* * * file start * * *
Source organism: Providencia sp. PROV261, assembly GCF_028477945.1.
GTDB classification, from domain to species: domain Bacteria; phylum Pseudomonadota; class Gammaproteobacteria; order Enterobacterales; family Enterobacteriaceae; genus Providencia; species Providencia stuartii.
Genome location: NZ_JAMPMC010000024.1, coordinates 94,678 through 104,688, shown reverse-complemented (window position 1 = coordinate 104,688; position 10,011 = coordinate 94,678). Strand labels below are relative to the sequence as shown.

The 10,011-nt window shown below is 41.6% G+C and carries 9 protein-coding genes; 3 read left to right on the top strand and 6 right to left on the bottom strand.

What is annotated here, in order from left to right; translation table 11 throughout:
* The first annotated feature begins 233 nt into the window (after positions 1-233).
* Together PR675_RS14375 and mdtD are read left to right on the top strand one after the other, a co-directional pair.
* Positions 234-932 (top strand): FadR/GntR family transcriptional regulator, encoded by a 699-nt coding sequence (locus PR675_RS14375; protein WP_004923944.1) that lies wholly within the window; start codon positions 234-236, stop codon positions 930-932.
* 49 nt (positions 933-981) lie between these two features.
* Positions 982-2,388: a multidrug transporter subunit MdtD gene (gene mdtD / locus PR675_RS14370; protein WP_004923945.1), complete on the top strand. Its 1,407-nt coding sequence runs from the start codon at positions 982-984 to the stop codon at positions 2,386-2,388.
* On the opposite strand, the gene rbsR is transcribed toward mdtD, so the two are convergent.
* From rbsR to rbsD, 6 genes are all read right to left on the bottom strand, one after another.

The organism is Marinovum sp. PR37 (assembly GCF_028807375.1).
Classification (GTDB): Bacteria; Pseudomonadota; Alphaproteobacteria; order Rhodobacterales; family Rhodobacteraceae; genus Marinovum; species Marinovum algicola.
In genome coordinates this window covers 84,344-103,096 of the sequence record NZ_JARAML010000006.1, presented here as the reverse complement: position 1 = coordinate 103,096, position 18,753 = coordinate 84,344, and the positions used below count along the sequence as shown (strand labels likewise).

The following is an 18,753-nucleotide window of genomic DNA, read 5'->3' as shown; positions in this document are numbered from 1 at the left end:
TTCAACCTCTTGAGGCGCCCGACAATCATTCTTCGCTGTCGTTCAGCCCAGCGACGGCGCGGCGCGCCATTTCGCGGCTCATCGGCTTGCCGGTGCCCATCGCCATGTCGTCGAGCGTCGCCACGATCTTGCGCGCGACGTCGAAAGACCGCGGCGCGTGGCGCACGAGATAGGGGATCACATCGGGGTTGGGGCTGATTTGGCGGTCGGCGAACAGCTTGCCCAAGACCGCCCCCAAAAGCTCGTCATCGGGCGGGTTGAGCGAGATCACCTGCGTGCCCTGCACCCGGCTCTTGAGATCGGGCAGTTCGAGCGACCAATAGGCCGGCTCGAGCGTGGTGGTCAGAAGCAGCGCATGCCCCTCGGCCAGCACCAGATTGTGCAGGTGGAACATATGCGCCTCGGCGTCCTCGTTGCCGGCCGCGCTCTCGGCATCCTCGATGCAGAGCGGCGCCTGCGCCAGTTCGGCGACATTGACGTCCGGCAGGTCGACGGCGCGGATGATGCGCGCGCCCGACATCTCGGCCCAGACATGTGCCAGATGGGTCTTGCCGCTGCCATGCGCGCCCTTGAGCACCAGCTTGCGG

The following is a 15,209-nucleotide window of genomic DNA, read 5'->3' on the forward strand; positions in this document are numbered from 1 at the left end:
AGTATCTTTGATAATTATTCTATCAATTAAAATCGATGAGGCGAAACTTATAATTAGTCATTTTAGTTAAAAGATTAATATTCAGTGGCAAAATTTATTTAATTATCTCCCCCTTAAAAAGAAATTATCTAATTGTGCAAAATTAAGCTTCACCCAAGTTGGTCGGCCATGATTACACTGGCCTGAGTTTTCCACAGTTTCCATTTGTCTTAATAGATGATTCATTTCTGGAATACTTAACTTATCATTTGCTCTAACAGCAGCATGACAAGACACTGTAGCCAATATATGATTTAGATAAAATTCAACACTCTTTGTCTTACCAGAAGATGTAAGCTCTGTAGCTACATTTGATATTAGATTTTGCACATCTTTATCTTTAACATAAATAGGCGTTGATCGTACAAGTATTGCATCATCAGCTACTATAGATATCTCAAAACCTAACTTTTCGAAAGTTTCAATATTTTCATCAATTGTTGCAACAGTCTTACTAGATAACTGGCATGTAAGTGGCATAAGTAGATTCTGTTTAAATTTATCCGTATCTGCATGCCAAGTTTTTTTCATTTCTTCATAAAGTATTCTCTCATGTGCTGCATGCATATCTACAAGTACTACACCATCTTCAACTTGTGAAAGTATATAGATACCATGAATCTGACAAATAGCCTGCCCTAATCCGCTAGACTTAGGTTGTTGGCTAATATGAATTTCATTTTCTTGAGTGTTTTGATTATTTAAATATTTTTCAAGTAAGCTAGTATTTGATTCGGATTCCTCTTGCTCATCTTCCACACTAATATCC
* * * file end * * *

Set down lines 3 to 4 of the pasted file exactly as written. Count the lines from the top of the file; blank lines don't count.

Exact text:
Genome location: NZ_JAMPMC010000024.1, coordinates 94,678 through 104,688, shown reverse-complemented (window position 1 = coordinate 104,688; position 10,011 = coordinate 94,678). Strand labels below are relative to the sequence as shown.

The 10,011-nt window shown below is 41.6% G+C and carries 9 protein-coding genes; 3 read left to right on the top strand and 6 right to left on the bottom strand.